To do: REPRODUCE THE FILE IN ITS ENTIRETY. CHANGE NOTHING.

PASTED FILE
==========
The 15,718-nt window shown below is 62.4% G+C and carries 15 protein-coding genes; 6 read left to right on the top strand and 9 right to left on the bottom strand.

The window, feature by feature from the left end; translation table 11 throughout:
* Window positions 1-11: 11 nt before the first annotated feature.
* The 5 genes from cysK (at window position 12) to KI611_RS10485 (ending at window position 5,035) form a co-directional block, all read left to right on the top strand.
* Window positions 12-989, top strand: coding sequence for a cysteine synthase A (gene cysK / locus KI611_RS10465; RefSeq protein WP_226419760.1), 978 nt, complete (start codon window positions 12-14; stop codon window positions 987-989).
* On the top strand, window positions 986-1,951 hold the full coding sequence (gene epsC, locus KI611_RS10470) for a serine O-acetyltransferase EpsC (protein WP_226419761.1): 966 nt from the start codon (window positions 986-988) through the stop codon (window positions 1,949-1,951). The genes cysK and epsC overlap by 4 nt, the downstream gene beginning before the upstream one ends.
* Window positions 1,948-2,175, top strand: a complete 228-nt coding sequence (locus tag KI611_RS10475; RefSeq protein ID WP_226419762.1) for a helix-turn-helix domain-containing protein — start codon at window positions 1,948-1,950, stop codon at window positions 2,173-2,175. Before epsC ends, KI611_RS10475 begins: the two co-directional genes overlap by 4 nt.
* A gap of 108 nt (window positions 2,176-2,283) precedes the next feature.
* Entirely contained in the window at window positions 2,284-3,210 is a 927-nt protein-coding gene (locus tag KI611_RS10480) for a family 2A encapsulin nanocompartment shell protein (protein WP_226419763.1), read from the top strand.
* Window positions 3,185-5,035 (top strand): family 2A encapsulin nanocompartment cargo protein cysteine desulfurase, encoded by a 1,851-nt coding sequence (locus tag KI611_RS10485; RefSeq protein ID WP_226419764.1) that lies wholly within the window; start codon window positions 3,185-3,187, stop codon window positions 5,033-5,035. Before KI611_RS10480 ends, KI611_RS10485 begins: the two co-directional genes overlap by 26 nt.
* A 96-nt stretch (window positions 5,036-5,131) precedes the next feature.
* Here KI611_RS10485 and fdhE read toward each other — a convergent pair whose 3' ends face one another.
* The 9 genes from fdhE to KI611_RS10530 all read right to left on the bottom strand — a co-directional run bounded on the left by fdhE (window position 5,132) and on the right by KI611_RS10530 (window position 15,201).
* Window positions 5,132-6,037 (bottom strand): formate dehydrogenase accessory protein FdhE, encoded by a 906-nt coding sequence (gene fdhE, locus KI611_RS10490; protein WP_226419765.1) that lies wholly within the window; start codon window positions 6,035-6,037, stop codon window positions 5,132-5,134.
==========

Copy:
The 15,718-nt window shown below is 62.4% G+C and carries 15 protein-coding genes; 6 read left to right on the top strand and 9 right to left on the bottom strand.

The window, feature by feature from the left end; translation table 11 throughout:
* Window positions 1-11: 11 nt before the first annotated feature.
* The 5 genes from cysK (at window position 12) to KI611_RS10485 (ending at window position 5,035) form a co-directional block, all read left to right on the top strand.
* Window positions 12-989, top strand: coding sequence for a cysteine synthase A (gene cysK / locus KI611_RS10465; RefSeq protein WP_226419760.1), 978 nt, complete (start codon window positions 12-14; stop codon window positions 987-989).
* On the top strand, window positions 986-1,951 hold the full coding sequence (gene epsC, locus KI611_RS10470) for a serine O-acetyltransferase EpsC (protein WP_226419761.1): 966 nt from the start codon (window positions 986-988) through the stop codon (window positions 1,949-1,951). The genes cysK and epsC overlap by 4 nt, the downstream gene beginning before the upstream one ends.
* Window positions 1,948-2,175, top strand: a complete 228-nt coding sequence (locus tag KI611_RS10475; RefSeq protein ID WP_226419762.1) for a helix-turn-helix domain-containing protein — start codon at window positions 1,948-1,950, stop codon at window positions 2,173-2,175. Before epsC ends, KI611_RS10475 begins: the two co-directional genes overlap by 4 nt.
* A gap of 108 nt (window positions 2,176-2,283) precedes the next feature.
* Entirely contained in the window at window positions 2,284-3,210 is a 927-nt protein-coding gene (locus tag KI611_RS10480) for a family 2A encapsulin nanocompartment shell protein (protein WP_226419763.1), read from the top strand.
* Window positions 3,185-5,035 (top strand): family 2A encapsulin nanocompartment cargo protein cysteine desulfurase, encoded by a 1,851-nt coding sequence (locus tag KI611_RS10485; RefSeq protein ID WP_226419764.1) that lies wholly within the window; start codon window positions 3,185-3,187, stop codon window positions 5,033-5,035. Before KI611_RS10480 ends, KI611_RS10485 begins: the two co-directional genes overlap by 26 nt.
* A 96-nt stretch (window positions 5,036-5,131) precedes the next feature.
* Here KI611_RS10485 and fdhE read toward each other — a convergent pair whose 3' ends face one another.
* The 9 genes from fdhE to KI611_RS10530 all read right to left on the bottom strand — a co-directional run bounded on the left by fdhE (window position 5,132) and on the right by KI611_RS10530 (window position 15,201).
* Window positions 5,132-6,037 (bottom strand): formate dehydrogenase accessory protein FdhE, encoded by a 906-nt coding sequence (gene fdhE, locus KI611_RS10490; protein WP_226419765.1) that lies wholly within the window; start codon window positions 6,035-6,037, stop codon window positions 5,132-5,134.